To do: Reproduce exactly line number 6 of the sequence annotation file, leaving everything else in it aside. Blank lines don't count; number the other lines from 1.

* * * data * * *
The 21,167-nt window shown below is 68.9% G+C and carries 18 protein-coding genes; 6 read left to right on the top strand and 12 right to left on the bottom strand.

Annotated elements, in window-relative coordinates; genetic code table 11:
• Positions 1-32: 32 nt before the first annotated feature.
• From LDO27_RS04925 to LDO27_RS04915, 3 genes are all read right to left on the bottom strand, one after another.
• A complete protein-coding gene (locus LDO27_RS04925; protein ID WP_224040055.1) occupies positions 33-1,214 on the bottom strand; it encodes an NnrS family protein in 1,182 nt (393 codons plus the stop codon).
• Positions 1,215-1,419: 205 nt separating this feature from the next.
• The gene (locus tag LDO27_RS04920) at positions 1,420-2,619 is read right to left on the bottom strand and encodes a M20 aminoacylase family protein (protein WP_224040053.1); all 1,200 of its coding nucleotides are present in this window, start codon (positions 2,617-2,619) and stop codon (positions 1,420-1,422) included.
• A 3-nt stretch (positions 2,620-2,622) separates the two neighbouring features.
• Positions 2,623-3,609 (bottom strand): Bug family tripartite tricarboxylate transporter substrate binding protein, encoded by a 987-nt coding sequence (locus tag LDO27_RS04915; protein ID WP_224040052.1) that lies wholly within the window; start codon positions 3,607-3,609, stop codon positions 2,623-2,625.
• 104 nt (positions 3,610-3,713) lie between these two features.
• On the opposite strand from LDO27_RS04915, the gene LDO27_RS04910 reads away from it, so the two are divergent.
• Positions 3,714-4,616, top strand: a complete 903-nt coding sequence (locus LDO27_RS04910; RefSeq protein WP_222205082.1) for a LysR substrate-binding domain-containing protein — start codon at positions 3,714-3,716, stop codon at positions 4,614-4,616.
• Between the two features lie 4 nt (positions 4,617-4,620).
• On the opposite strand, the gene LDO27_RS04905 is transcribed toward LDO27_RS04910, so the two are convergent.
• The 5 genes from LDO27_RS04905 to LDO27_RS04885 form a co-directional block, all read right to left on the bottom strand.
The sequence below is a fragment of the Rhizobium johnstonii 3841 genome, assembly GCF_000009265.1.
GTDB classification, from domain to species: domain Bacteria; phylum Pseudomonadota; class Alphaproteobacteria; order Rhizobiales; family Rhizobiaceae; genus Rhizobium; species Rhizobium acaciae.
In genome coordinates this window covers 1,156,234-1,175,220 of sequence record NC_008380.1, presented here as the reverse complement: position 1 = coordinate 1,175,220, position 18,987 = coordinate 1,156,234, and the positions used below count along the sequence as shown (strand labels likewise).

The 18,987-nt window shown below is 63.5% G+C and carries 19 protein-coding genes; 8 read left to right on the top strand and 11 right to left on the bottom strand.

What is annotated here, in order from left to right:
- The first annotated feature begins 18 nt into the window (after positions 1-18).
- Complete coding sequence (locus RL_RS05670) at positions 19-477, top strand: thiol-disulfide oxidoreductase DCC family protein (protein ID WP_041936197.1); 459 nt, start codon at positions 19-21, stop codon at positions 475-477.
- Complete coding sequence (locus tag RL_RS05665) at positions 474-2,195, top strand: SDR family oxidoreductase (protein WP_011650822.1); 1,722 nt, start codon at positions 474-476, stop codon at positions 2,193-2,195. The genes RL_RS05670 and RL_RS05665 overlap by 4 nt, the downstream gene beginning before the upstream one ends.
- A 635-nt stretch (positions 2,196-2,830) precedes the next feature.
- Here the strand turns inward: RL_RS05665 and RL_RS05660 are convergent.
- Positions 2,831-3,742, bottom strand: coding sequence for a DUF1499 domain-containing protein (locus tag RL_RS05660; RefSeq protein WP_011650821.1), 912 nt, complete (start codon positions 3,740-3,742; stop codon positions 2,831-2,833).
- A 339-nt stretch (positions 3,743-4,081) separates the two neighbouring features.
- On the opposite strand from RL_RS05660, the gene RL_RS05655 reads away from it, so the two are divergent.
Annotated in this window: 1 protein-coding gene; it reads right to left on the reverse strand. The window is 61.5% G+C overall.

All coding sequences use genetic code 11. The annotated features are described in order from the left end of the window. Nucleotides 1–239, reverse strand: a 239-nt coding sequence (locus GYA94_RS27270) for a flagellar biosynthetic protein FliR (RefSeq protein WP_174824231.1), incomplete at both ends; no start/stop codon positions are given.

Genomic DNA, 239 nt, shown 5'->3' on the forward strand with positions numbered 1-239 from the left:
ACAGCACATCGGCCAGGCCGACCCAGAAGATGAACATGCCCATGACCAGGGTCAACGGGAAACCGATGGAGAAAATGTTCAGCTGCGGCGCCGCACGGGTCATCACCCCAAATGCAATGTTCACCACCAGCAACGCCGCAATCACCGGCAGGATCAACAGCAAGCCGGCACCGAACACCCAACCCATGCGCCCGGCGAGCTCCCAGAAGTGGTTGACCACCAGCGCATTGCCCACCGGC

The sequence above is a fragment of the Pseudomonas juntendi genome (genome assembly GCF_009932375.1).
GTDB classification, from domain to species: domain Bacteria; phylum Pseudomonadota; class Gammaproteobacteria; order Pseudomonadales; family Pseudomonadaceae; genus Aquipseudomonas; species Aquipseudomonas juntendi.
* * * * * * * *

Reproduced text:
• Positions 1,215-1,419: 205 nt separating this feature from the next.